Hereís a couple of examples for high performance recreational vehicles -
Personal Water Craft made in USA -
Here you can see there is no specification for which type of octane number is referred to,
but knowing it was made in the USA primarily for that market, it will be AKI as that is required
on petrol pumps by law there.
||SUPER UNLEADED GAS
|Minimum Octane number
Off-road All Terrain Vehicle, made in Asia -
Here more info is provided about which octane is required. "(R + M) / 2" means Research plus
Motor, divided by two, which is exactly the way that AKI is calculated. However, the term AKI is
only commonly used in the USA, so the method of calculating is often listed for more international
||SUPER UNLEADED GAS
||91 ( R + M ) / 2 or higher
Light Aircraft engine, made in Europe -
||Leaded or Unleaded, or Avgas 100LL
||Minimum RON 95, 91 AKI
Hereís a different way of saying basically the same thing. Most gasolines
that meet 91 AKI will also be 95, or more RON. Both are listed here so that different markets
will be able to recognise the correct local grade. The low lead version of Avgas (100LL) is also
listed because where this engine is used itís likely to be available and meet the requirements.
In Australia or New Zealand all three of the above engines would need to use PULP or a higher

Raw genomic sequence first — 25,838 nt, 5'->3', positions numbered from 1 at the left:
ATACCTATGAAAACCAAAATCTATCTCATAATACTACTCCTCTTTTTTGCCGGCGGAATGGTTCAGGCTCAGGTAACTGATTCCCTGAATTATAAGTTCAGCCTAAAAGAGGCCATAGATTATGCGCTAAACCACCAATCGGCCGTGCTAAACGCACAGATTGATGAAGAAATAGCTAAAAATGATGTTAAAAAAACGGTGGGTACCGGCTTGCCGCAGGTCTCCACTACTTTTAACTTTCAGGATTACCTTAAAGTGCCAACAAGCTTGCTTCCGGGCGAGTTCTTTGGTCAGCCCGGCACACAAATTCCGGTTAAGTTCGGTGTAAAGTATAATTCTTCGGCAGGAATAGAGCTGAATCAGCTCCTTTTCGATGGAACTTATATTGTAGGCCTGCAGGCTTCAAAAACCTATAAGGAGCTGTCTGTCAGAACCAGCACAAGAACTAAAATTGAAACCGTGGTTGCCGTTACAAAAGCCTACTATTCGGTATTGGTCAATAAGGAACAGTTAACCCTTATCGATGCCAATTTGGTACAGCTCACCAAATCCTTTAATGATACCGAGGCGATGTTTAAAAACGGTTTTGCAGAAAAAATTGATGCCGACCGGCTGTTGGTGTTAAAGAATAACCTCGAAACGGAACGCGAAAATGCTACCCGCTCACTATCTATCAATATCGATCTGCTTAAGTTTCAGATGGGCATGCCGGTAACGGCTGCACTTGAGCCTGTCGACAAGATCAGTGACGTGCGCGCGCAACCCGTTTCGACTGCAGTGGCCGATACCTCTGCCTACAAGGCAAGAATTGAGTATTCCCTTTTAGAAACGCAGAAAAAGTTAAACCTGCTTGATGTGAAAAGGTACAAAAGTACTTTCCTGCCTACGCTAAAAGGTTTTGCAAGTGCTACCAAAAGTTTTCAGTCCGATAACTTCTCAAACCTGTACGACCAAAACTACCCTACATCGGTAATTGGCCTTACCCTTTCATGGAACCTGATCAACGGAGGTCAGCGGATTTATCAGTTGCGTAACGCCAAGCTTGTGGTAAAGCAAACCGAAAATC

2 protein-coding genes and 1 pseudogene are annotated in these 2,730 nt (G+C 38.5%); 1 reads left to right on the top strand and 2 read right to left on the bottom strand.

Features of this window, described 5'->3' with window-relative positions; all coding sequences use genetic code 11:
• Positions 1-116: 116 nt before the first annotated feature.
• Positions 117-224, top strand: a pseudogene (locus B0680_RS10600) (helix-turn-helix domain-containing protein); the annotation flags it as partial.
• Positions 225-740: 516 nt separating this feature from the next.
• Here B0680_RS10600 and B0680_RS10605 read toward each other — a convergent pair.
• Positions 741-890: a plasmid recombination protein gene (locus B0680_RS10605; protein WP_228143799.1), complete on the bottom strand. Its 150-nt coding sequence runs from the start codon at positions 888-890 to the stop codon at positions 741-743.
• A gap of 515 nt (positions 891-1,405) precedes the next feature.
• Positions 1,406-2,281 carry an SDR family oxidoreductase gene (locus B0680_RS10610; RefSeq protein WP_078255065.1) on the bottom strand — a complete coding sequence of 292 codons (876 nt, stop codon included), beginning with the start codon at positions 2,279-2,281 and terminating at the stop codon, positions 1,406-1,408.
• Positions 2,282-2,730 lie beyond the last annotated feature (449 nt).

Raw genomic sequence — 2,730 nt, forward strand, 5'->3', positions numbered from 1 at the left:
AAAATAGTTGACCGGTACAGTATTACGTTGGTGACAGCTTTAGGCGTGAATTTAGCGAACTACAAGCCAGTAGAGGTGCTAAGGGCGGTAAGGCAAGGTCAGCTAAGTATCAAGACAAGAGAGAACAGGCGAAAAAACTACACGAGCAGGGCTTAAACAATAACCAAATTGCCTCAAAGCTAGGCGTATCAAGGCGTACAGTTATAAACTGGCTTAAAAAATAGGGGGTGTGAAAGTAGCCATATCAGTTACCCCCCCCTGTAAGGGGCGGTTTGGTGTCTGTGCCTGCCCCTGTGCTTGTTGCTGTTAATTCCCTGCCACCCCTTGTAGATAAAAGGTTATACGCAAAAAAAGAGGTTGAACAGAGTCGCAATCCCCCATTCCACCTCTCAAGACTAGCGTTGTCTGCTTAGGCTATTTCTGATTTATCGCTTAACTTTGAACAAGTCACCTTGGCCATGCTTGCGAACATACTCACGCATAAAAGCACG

octane fuel, to meet the minimum requirements. Thatís because when you look behind the numbers
and determine the specís are written primarily for the North American market, then itís clear
that we need 91 AKI or 95 RON. However if you just noticed the "91" and thought to yourself
"Thatís the RON number for ULP, so ordinary unleaded is OK", then you could very soon be in for
expensive engine trouble.
How can you tell? Itís not easy because recreational vehicle fuel requirements are written for
the most likely country of destination. In the English language thatís usually North America,
but not always. If you canít tell just where the vehicleís fuel requirements are intended for,
then itís usually safe to assume itís North America and consider the octane number to be AKI.
That way you might end up spending a little more on fuel, but itís much better than the severe
engine damage from detonation that result when you use a low octane fuel in a high performance